New Zealand has joined a breakaway group of around 70 countries who affirmed their intention to launch plurilateral negotiations on electronic commerce at the World Trade Organization (WTO), despite the last WTO ministerial conference refusing to give them a mandate.
The declaration was issued on the side-lines of the elite World Economic Forum meeting in Davos on Friday.
The new e-commerce template first appeared in the Trans-Pacific Partnership Agreement (TPPA) and remains unaltered in the revised CPTPP. It literally codifies a wish-list of rules written by the US Big Tech industry – the likes of Google, Amazon, facebook and Apple (GAFA) – to protect them from regulation. The EU’s proposal for the EU New Zealand free trade deal mirrors the TPPA, aside from more protection for privacy.
Documents I’ve obtained under the Official Information Act, although heavily redacted, show our government really has no idea of the implications.
Despite the label ‘electronic commerce’ or ‘digital trade’ these rules are not simply about trade. They restrict governments’ ability to regulate data, source codes and algorithms, digital networks and platforms, online marketplaces, payment systems, etc.
The International Trade Union Congress, to which the New Zealand Council of Trade Unions is an affiliate, points out this is as much about workers’ rights, as it is about trade:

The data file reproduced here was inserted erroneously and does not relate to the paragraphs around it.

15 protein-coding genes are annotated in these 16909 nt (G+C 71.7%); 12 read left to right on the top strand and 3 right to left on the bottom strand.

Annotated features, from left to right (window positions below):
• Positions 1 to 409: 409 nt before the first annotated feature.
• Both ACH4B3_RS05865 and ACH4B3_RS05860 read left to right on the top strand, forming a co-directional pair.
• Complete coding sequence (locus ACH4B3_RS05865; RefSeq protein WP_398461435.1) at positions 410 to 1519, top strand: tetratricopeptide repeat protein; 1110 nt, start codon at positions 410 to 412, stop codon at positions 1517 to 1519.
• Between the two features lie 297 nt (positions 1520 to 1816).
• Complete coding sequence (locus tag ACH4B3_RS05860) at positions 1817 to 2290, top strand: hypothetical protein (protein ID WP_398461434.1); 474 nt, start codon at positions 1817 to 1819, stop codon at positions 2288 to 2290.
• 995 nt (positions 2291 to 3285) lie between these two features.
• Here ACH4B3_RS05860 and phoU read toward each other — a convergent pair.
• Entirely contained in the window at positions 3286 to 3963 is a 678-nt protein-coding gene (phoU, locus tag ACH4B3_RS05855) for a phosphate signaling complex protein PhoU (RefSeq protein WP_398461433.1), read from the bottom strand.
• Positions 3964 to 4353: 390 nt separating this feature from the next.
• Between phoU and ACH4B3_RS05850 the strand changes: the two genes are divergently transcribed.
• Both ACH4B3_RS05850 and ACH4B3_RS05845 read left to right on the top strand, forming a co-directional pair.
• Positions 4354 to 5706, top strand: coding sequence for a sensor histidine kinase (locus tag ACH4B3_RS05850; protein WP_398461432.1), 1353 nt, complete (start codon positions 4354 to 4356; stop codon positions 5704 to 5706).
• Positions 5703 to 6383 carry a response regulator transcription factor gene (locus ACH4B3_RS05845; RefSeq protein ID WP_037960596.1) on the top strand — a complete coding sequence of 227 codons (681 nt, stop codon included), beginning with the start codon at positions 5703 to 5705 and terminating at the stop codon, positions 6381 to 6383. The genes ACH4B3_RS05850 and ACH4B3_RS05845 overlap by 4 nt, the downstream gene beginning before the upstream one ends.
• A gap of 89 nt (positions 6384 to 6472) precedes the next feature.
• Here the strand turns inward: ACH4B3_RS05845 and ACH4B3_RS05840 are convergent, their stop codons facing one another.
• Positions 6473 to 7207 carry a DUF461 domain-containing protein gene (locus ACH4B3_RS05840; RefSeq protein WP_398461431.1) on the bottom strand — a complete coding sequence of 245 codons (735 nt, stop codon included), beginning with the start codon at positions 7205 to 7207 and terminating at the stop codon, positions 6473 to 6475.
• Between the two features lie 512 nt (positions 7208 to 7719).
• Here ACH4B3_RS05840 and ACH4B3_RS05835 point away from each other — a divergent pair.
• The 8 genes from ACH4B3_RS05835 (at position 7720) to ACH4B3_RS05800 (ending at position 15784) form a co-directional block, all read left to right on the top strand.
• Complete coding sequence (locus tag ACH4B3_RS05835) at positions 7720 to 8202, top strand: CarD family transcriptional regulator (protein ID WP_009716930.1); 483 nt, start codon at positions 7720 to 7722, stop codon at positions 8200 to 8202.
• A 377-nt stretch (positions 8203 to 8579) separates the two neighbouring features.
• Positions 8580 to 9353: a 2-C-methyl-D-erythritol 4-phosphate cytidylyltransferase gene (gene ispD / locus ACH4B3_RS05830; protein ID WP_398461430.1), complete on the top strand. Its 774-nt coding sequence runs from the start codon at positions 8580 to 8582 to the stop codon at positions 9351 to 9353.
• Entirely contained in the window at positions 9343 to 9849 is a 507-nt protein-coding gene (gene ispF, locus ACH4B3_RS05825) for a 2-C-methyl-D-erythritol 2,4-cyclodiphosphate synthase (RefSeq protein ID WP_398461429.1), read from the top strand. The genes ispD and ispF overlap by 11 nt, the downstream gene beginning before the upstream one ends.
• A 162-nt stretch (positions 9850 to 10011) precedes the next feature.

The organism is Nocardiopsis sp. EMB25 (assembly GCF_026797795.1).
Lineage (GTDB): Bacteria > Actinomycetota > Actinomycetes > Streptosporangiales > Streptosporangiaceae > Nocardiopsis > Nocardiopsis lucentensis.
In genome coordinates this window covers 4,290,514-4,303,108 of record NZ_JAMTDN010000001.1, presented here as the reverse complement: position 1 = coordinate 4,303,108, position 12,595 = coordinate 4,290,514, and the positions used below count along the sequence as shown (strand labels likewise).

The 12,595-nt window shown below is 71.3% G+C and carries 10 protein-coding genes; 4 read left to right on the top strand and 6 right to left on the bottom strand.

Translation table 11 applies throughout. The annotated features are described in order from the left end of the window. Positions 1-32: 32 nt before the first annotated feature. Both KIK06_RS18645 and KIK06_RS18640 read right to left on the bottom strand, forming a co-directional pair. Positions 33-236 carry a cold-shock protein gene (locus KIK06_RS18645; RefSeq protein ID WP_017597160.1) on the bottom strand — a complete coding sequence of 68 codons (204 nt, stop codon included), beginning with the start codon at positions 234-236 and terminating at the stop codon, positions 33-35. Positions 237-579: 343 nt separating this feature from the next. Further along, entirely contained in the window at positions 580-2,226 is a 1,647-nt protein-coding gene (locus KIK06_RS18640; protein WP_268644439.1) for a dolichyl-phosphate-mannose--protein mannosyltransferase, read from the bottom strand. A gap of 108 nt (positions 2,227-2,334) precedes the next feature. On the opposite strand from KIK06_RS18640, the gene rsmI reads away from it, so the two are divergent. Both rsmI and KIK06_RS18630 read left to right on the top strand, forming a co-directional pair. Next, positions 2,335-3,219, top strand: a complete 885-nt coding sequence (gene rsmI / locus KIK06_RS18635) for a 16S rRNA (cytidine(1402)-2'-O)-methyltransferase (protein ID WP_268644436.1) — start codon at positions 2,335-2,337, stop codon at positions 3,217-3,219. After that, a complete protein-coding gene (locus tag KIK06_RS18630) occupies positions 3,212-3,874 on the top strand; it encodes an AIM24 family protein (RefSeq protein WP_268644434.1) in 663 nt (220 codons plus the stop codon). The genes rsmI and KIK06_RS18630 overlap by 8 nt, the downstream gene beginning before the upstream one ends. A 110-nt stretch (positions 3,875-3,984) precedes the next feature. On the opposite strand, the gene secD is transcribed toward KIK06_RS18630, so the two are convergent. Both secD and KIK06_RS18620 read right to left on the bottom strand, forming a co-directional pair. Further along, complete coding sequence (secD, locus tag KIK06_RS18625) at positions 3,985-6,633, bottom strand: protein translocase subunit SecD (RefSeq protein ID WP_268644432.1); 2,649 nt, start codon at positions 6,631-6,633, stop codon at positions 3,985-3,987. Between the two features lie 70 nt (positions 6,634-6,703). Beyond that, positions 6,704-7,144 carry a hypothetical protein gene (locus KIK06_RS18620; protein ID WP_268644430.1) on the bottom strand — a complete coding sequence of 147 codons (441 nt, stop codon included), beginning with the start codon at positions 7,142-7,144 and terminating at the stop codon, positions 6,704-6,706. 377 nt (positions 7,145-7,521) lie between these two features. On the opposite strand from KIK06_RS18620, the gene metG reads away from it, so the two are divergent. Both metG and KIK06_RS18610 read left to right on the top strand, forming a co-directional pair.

“Algorithmic bias, workplace surveillance, electronic union blacklisting are realities and workers need their governments to protect them. We must not allow for a future in which working people’s ability to hold the giants of the digital economy accountable is limited by trade agreements. Our governments must have full power to regulate.”
The move was also condemned by civil society groups internationally, who warn that
“threats to economic sovereignty … will be greatly amplified if the rapidly evolving digital economic space is governed by rules that were developed by transnational corporations (TNCs) for their own profit-making around the world… .”
Given the turbulence engulfing the digital domain, from tax evasion and abuse of monopolies to unfair labour practices and political interference in democratic elections, the last thing we need is a set of global rules that prevent governments from regulating Big Tech’s activities in New Zealand and globally.